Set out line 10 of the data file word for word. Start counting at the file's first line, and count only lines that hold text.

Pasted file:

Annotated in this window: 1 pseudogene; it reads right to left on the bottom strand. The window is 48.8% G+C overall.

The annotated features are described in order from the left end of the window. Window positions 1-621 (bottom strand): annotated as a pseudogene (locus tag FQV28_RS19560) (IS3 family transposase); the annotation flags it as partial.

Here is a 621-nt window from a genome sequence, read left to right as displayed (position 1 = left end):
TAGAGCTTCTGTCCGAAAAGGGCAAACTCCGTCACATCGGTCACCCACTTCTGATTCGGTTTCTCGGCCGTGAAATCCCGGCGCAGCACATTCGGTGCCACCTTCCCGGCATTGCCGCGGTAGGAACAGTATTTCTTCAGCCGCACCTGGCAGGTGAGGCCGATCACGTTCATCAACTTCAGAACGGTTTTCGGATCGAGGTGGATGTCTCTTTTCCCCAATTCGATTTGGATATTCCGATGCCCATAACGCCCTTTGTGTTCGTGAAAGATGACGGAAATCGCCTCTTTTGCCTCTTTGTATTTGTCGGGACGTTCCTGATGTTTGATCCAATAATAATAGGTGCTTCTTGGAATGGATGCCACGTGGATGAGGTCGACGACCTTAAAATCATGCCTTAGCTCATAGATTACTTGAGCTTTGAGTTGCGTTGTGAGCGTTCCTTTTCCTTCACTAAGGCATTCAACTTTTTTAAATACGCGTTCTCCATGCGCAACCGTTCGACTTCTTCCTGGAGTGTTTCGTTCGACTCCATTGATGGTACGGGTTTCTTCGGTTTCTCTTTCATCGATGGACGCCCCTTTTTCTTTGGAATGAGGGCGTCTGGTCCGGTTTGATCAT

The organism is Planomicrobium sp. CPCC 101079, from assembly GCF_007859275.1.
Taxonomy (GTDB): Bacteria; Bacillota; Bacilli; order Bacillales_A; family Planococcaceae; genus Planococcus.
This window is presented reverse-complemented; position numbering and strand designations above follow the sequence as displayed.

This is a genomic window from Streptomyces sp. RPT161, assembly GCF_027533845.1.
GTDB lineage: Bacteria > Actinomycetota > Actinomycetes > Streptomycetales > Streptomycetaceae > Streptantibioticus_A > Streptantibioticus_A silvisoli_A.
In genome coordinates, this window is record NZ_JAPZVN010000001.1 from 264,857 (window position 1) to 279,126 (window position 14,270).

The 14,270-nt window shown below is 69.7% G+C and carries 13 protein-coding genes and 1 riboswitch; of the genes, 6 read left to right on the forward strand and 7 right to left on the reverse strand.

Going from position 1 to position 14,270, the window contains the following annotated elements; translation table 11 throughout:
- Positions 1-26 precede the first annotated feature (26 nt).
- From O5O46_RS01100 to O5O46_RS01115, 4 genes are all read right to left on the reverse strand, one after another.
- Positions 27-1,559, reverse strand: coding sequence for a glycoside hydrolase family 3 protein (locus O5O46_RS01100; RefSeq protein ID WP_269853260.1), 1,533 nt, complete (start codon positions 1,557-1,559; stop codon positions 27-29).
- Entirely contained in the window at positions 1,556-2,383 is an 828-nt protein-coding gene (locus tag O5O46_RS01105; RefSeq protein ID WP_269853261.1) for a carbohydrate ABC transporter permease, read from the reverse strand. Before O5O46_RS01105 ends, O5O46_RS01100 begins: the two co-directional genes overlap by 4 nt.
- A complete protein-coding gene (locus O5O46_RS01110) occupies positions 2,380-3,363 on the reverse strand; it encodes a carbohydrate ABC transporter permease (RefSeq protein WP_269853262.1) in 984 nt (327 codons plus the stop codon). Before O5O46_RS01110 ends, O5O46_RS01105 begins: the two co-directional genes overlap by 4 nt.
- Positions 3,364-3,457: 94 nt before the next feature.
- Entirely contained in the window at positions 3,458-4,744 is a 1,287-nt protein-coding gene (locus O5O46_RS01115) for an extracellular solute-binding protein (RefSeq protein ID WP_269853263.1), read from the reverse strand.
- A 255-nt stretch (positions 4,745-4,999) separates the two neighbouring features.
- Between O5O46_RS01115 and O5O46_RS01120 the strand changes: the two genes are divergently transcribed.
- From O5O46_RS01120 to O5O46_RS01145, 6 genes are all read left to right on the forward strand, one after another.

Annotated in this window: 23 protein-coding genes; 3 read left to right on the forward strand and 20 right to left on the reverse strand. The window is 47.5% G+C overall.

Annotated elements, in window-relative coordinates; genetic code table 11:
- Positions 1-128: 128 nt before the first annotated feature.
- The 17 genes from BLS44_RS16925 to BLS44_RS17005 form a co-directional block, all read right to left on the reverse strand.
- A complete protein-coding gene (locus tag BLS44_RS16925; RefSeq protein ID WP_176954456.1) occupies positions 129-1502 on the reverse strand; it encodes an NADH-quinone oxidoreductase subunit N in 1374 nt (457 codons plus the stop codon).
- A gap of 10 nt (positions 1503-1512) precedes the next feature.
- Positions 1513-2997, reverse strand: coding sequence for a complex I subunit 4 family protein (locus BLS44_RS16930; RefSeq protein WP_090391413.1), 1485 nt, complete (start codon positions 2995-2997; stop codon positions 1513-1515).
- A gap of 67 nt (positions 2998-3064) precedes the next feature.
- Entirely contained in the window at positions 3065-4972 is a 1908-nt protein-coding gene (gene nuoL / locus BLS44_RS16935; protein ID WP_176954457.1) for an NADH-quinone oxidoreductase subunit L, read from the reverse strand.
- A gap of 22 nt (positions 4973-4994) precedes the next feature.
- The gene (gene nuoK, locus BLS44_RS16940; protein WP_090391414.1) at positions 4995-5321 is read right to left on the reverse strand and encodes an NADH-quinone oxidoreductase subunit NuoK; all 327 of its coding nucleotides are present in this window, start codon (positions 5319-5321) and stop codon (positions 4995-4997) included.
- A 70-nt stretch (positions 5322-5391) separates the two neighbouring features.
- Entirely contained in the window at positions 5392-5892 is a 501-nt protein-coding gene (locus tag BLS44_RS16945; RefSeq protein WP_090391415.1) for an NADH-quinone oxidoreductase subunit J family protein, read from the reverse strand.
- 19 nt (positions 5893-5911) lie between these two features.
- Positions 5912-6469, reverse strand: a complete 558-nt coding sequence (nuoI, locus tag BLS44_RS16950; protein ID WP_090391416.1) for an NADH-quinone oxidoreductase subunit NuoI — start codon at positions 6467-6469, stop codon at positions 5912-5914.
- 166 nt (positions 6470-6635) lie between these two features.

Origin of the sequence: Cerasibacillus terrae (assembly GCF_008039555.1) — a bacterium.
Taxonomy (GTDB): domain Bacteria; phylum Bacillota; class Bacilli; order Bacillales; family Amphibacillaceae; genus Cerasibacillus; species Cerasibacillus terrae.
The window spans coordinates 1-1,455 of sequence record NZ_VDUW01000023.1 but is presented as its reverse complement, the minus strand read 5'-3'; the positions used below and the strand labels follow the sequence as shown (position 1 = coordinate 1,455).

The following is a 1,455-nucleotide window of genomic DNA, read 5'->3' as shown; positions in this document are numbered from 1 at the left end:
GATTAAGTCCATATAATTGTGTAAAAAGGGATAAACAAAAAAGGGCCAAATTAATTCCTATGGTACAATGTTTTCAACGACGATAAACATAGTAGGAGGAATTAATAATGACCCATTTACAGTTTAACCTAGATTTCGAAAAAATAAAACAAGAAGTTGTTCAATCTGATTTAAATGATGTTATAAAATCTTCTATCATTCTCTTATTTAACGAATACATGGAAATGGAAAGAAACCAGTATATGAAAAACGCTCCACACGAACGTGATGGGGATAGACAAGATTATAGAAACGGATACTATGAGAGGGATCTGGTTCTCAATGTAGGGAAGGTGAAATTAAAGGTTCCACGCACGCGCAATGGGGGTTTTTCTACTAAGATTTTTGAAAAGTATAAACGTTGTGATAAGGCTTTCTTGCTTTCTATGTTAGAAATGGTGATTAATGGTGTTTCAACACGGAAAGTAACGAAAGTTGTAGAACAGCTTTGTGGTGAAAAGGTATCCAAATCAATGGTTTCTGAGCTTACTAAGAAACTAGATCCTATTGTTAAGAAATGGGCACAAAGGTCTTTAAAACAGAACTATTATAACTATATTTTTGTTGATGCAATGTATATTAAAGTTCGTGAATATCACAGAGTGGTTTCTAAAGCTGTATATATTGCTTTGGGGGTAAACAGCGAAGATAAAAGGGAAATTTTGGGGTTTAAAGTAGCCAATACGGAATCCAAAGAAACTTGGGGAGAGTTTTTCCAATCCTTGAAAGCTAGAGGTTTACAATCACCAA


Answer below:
In genome coordinates, this window is record NZ_JAPZVN010000001.1 from 264,857 (window position 1) to 279,126 (window position 14,270).